The Patterns Behind Java, Kubernetes and Modern Distributed Systems

Episode 522 · October 17th, 2019 · 34 mins 53 secs

About this Episode

When The New Stack Editor-in-Chief Alex Williams sat down with Pivotal’s VP of Technology Cornelia Davis at SpringOne Platform in Austin Texas, they had a lot to talk about. Almost 40 years. Davis’s tech career began in aeronautics which could go give years from code written to rocket launched. She has journeyed right alongside as we went from SOA and SOAP to REST to the distributed systems we have today. During her talk and in this conversation, she reflects on the patterns that drove APIs from a RESTful layer toward toward true autonomy, where everything is as loosely coupled as possible, with bounded context.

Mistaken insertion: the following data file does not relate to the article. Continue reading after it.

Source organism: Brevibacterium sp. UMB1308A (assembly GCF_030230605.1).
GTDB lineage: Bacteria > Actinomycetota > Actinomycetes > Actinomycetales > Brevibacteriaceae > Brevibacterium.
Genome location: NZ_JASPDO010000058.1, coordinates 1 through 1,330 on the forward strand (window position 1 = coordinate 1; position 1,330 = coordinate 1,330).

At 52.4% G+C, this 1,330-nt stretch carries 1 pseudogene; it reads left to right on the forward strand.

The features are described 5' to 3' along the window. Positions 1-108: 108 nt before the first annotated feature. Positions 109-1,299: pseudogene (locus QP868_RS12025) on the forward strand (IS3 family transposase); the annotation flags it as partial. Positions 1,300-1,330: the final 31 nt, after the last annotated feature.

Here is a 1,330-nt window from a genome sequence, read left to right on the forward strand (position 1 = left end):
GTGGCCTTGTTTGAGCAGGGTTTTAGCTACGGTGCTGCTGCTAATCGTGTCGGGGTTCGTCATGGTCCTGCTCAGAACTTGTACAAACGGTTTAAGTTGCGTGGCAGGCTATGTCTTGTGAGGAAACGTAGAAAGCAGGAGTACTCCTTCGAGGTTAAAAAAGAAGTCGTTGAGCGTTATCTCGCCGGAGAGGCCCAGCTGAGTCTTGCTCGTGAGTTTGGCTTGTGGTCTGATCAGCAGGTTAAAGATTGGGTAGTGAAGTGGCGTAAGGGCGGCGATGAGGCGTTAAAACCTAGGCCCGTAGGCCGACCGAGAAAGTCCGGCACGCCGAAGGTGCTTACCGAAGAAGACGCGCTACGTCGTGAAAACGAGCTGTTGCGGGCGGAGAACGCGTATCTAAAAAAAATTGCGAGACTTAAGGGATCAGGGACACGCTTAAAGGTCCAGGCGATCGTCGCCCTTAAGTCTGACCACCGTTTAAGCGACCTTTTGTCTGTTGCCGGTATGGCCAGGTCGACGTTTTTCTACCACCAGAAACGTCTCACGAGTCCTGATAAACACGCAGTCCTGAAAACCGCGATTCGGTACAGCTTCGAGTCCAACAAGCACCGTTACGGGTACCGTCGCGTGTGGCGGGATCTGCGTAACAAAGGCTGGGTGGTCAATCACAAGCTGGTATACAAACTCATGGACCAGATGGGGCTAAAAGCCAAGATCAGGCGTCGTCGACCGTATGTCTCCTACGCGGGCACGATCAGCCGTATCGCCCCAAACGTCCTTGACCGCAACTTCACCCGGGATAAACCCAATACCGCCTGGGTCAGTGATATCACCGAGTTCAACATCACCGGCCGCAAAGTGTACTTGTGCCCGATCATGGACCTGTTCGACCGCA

A chat with Davis feels one third practical computing, one third theoretical mathematical foundations, and a third grammar. To give context to the chat, let’s give some background.

The traditional object-oriented or imperative programming is focused on using statements to change a program’s state. On the other hand,
declarative or functional programming focuses on what the program should accomplish and isn’t worried about how that result is achieved, This is why the first is referred to as stateful programming, while the latter is stateless.

In this conversation, Davis describes functional programming as a statement of relationship between the first part of a problem and the rest of the problem. You trust that the second half of that problem is correct, so all that is important is how you combine these things.

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